My meaning in giving the name Acorn Lodge to our new home is to state its existence as a retreat in the woods rather than an inn. Of course, we do hope to welcome friends and family regularly to share the peace and quiet with us, so there is a sense of the inn in the Lodge’s function. But as I see it, the chief purpose of this whole endeavor is to create a place of refuge for ourselves, though it is not wholly without guilt that I intend to retreat from the hurly-burly. It seems to be a matter of wishing to find myself more often in a gruntled than a disgruntled state: the world-at-large often dismays me and I have wearied of the effort it takes from me to keep my spirits up in the face of my dismay. I am looking forward to cosying up in my own small corner of the world, maybe not forever, but for now . . . and perfectly well gruntled I hope to be!


gruntled, adj.

“pleased, satisfied, and contented”


Walk On

Crane Acorn 'Tile"

For nearly twenty years now, we’ve pulled out and added to a family Book of Thanksgiving as we’ve gathered to feast together — it’s become a documentary of the growth of our children and a record of the changes in our lives over the years, a collection of photos and personal sentiments that stand collectively to reflect the gratitude we feel for all that enriches our lives. I’ve tried each year to recognize and encapsulate a theme for the months that have passed since the year before: my gratitude for new beginnings in response to our recovery from a house fire that I had inadvertently started (!); my joy in watching my children grow; my appreciation of the every day, and of the flow of life, just to pick out a few.

Last Thanksgiving I expressed my thanks for beautiful places to walk (on). In the months leading up to that time we had: purchased a piece of property that allows us access to a 5,000 acre state park a mere 50 yards from our future doorstep, moved to a temporary home in San Francisco that is just blocks from the beautiful Presidio with miles of trails at our disposal, and walked 82 miles across the inimitable English countryside. Walking was decidedly the theme of 2014! But moreover, the opportunity to walk on from the life we’d known over the past 26 years in Palo Alto was also worthy of recognizing with gratitude.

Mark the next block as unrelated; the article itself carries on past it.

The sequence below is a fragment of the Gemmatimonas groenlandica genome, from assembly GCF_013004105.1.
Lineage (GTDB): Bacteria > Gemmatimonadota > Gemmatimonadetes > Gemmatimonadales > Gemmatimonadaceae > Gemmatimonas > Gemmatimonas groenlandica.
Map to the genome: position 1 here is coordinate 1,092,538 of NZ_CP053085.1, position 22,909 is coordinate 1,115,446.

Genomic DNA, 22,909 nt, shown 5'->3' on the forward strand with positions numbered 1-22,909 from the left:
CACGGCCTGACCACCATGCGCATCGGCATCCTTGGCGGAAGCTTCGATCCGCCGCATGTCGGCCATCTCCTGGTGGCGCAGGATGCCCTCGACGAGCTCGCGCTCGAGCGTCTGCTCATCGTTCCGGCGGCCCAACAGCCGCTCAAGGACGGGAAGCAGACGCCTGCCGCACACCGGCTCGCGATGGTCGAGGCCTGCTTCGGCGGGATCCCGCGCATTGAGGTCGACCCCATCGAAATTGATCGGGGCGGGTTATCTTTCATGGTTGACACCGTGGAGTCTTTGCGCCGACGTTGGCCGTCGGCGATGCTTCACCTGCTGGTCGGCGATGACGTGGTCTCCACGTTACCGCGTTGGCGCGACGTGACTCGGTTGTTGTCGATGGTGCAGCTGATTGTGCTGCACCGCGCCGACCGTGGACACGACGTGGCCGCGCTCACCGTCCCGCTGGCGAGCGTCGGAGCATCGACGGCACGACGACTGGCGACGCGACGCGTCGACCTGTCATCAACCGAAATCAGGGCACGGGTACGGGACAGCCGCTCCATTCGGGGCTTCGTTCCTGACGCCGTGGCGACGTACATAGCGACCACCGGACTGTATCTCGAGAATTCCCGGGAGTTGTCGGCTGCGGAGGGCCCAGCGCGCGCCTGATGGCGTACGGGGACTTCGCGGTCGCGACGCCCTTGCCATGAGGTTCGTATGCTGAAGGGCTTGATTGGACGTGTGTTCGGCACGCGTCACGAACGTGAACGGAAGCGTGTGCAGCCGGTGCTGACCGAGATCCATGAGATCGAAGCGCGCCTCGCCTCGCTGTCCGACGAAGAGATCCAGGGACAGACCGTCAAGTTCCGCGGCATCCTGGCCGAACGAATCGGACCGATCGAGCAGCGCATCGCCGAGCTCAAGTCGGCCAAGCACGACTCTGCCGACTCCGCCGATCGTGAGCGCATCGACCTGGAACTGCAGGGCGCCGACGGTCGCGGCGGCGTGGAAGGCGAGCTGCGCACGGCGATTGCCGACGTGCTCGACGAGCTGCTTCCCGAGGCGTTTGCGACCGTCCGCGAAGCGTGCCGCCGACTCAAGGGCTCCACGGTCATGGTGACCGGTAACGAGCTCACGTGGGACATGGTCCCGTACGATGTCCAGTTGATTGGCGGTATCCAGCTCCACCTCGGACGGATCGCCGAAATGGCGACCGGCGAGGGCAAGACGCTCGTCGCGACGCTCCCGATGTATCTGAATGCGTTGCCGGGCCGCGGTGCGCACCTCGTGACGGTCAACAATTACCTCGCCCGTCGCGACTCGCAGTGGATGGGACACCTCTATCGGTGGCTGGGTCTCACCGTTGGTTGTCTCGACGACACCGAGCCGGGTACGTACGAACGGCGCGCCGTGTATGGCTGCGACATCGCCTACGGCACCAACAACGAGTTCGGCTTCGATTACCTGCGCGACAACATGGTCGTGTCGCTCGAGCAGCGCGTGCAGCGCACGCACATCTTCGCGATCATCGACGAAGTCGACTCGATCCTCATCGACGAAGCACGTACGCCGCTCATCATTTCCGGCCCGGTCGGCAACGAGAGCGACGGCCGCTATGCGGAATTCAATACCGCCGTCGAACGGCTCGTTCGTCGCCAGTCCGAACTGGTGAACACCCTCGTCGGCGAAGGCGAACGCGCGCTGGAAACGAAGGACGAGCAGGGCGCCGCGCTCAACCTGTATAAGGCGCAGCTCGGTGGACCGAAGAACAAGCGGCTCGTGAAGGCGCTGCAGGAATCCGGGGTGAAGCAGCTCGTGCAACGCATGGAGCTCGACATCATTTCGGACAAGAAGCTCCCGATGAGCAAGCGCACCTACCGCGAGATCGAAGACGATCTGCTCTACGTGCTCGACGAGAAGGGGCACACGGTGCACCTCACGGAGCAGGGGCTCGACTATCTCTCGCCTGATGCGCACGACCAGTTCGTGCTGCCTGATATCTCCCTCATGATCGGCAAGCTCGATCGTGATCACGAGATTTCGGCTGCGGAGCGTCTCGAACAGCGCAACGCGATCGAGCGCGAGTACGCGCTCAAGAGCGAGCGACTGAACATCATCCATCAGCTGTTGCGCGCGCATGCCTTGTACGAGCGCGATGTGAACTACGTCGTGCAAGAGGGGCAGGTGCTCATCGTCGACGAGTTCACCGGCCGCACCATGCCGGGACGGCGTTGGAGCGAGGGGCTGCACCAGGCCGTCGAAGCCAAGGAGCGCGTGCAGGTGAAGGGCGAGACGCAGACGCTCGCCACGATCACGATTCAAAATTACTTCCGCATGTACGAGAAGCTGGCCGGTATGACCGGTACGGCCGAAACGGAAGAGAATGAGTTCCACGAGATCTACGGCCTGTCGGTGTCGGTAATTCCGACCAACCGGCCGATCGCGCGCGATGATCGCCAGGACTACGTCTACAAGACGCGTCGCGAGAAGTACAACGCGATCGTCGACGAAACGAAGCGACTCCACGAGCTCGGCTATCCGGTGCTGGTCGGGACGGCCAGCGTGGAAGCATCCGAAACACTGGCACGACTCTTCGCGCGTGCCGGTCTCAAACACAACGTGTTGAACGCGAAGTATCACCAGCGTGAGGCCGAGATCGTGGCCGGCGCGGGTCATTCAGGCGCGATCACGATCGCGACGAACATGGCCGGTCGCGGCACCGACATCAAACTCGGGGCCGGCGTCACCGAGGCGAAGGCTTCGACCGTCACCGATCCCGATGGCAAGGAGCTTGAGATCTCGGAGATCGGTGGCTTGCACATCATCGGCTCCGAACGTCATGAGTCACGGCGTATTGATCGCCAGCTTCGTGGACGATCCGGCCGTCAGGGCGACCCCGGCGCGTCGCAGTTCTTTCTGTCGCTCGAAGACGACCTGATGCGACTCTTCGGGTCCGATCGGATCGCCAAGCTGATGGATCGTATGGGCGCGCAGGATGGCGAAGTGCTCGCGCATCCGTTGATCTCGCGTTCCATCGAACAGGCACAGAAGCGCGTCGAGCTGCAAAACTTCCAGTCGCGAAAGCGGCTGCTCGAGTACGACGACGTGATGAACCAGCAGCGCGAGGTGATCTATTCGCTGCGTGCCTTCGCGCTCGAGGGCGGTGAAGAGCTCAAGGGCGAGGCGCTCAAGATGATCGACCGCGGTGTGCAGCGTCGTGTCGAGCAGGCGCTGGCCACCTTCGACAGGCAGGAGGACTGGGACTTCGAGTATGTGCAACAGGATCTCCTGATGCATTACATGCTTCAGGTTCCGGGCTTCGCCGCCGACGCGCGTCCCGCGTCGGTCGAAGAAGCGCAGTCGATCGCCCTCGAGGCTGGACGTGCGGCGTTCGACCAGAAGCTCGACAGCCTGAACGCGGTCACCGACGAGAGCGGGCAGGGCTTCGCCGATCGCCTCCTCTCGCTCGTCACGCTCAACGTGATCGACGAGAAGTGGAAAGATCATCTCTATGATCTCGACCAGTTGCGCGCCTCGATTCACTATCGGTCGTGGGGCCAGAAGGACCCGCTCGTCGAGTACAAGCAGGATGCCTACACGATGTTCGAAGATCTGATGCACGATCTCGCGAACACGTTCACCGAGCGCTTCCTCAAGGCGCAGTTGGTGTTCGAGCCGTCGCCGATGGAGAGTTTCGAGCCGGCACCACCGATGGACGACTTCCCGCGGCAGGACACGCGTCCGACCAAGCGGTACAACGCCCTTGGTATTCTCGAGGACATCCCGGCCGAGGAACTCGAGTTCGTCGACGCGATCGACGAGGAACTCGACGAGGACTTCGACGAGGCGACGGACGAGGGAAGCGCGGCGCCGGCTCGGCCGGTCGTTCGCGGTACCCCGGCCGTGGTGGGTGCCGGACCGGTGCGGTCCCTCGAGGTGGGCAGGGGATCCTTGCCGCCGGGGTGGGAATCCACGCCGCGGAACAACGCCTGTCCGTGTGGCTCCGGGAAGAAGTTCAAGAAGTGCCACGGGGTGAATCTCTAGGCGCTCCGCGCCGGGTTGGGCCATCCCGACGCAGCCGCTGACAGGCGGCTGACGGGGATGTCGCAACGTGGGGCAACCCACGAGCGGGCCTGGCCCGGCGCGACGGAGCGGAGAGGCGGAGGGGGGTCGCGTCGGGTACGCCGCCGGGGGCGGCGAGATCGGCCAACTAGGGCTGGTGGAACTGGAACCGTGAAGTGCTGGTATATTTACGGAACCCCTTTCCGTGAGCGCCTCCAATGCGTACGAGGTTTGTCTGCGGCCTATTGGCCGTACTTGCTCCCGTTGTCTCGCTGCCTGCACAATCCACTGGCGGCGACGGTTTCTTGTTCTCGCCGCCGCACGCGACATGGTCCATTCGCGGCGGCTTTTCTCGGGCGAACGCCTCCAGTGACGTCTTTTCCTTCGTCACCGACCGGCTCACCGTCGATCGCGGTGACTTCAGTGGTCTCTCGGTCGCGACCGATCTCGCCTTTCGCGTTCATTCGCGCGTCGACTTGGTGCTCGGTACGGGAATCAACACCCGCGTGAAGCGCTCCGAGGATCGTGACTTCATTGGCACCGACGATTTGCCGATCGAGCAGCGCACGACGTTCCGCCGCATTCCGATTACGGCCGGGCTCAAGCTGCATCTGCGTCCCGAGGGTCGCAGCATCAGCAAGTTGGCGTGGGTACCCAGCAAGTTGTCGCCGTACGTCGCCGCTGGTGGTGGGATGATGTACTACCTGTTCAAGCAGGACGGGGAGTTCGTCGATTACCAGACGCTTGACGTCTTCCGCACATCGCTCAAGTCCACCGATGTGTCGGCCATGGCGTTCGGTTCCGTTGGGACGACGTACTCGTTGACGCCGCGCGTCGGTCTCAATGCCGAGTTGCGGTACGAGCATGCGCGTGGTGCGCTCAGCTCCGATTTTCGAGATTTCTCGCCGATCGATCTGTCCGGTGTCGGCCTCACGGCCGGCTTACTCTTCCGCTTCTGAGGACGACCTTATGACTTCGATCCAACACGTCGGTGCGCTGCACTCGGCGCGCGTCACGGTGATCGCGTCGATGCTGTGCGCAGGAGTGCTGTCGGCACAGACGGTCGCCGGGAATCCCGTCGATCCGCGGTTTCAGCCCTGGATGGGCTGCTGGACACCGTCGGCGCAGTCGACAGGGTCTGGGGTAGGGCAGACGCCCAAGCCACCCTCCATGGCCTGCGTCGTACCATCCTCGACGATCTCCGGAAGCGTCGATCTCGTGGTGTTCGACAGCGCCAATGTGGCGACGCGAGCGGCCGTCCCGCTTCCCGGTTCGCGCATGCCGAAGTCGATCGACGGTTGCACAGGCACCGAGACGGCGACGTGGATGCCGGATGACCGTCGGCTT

As Acorn Lodge begins to take shape and Thanksgiving approaches again, I continue to rejoice in our good fortune at having this opportunity. I’m thankful that I’m able to consider the project my ‘full-time job,’ and yet it’s clear to me that my creative impulses alone don’t count for enough to get the job done: “Huzzah!” for the artisans that are able and willing to bring those ideas to life! I’m appreciative of the expertise and flexibility each brings to the job, allowing the project to continue to evolve organically as progress is made while finding just the right expression of the personality of our home — to my mind, it’s a prime example of Arts and Crafts ideals at work and I’m filled with gratitude as I watch the process unfold.

Mid-November 2015

 I’m grateful for the artisans who are helping to bring Acorn Lodge to life.



Framing 1

With the framing well underway (Cottage and Lodge largely done, Barn up next), I’ve found myself musing lately on the multiple interpretations of the very concept of a frame. Certainly as the timbers are first nailed into place to create the frame for a building they serve the purpose of defining the space they enclose, in much the way a picture frame provides a border for and encases a piece of art. What a thrill it was to walk through the ‘rooms’ of our new home for the first time, feeling held in just the way I’d hoped! But now that those timbers are sheathed, that very same frame has become more of an internal supporting structure, no longer even visible from an external vantage point: the frame is more like the skeleton of the house than the skin, my perception of it changed . . . just like that. It is a frame [‘a rigid structure that surrounds or encloses something‘] and a frame [‘the rigid supporting structure of an object‘] all at the same time.

It seems the derivation of the word frame is from the Old English framian, ‘be useful.’ I find this particularly apt as it relates to another way in which I often think about frames. I have long been in the habit of changing metaphorical frames when faced with challenging behaviors or attitudes in others, switching out a negative frame for one that is more positive (or at least allows for a more patient response from me): the ‘stubborn’ child becomes ‘tenacious,’ the ‘insensitive’ neighbor is ‘awkward.’ Maybe our child’s persistence, although not always convenient to manage in the here-and-now, will be the trait that serves him best in adulthood and is worthy of being encouraged to a reasonable degree; perhaps the neighbor is only socially clumsy, with no desire or intent to offend. I find this exercise in re-framing encourages at least a modicum of grace on my part in interactions that might otherwise provoke me to ire or disdain, a very useful tool indeed!